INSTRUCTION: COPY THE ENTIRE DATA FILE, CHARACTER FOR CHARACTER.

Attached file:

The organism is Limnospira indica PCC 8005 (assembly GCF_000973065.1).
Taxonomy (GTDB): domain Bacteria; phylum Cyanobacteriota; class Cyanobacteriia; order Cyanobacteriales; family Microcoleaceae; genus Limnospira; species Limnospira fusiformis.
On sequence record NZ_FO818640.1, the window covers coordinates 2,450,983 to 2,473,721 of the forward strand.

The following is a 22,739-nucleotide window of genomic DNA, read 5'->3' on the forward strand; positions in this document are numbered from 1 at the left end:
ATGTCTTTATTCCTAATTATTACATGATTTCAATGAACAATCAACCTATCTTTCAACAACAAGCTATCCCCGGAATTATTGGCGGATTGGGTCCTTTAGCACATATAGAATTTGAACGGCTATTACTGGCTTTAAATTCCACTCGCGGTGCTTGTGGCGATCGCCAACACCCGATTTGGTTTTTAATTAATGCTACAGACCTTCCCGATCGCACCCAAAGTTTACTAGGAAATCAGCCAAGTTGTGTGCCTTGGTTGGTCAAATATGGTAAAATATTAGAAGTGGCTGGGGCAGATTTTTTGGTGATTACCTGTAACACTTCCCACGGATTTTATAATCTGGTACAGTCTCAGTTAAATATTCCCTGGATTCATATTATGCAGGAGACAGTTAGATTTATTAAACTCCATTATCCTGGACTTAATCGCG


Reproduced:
The organism is Limnospira indica PCC 8005 (assembly GCF_000973065.1).
Taxonomy (GTDB): domain Bacteria; phylum Cyanobacteriota; class Cyanobacteriia; order Cyanobacteriales; family Microcoleaceae; genus Limnospira; species Limnospira fusiformis.
On sequence record NZ_FO818640.1, the window covers coordinates 2,450,983 to 2,473,721 of the forward strand.

The following is a 22,739-nucleotide window of genomic DNA, read 5'->3' on the forward strand; positions in this document are numbered from 1 at the left end:
ATGTCTTTATTCCTAATTATTACATGATTTCAATGAACAATCAACCTATCTTTCAACAACAAGCTATCCCCGGAATTATTGGCGGATTGGGTCCTTTAGCACATATAGAATTTGAACGGCTATTACTGGCTTTAAATTCCACTCGCGGTGCTTGTGGCGATCGCCAACACCCGATTTGGTTTTTAATTAATGCTACAGACCTTCCCGATCGCACCCAAAGTTTACTAGGAAATCAGCCAAGTTGTGTGCCTTGGTTGGTCAAATATGGTAAAATATTAGAAGTGGCTGGGGCAGATTTTTTGGTGATTACCTGTAACACTTCCCACGGATTTTATAATCTGGTACAGTCTCAGTTAAATATTCCCTGGATTCATATTATGCAGGAGACAGTTAGATTTATTAAACTCCATTATCCTGGACTTAATCGCG